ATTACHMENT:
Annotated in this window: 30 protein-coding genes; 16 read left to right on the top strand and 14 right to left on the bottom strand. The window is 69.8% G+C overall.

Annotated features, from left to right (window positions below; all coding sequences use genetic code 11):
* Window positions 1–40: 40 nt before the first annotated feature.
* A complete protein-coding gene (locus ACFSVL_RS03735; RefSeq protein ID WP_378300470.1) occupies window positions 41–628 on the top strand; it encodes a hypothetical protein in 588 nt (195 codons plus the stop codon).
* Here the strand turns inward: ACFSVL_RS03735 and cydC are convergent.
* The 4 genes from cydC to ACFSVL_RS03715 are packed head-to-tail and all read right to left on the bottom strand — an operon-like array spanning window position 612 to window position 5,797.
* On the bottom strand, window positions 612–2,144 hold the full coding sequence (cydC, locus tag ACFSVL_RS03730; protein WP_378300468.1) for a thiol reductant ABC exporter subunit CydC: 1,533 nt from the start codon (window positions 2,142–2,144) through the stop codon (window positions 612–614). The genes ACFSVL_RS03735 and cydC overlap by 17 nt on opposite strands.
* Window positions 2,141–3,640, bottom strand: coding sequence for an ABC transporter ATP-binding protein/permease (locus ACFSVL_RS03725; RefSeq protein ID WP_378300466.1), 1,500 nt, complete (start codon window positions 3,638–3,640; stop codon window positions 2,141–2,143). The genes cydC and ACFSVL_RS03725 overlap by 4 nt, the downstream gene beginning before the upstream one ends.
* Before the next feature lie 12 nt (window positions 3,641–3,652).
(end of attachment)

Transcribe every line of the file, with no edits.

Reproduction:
Annotated in this window: 30 protein-coding genes; 16 read left to right on the top strand and 14 right to left on the bottom strand. The window is 69.8% G+C overall.

Annotated features, from left to right (window positions below; all coding sequences use genetic code 11):
* Window positions 1–40: 40 nt before the first annotated feature.
* A complete protein-coding gene (locus ACFSVL_RS03735; RefSeq protein ID WP_378300470.1) occupies window positions 41–628 on the top strand; it encodes a hypothetical protein in 588 nt (195 codons plus the stop codon).
* Here the strand turns inward: ACFSVL_RS03735 and cydC are convergent.
* The 4 genes from cydC to ACFSVL_RS03715 are packed head-to-tail and all read right to left on the bottom strand — an operon-like array spanning window position 612 to window position 5,797.
* On the bottom strand, window positions 612–2,144 hold the full coding sequence (cydC, locus tag ACFSVL_RS03730; protein WP_378300468.1) for a thiol reductant ABC exporter subunit CydC: 1,533 nt from the start codon (window positions 2,142–2,144) through the stop codon (window positions 612–614). The genes ACFSVL_RS03735 and cydC overlap by 17 nt on opposite strands.
* Window positions 2,141–3,640, bottom strand: coding sequence for an ABC transporter ATP-binding protein/permease (locus ACFSVL_RS03725; RefSeq protein ID WP_378300466.1), 1,500 nt, complete (start codon window positions 3,638–3,640; stop codon window positions 2,141–2,143). The genes cydC and ACFSVL_RS03725 overlap by 4 nt, the downstream gene beginning before the upstream one ends.
* Before the next feature lie 12 nt (window positions 3,641–3,652).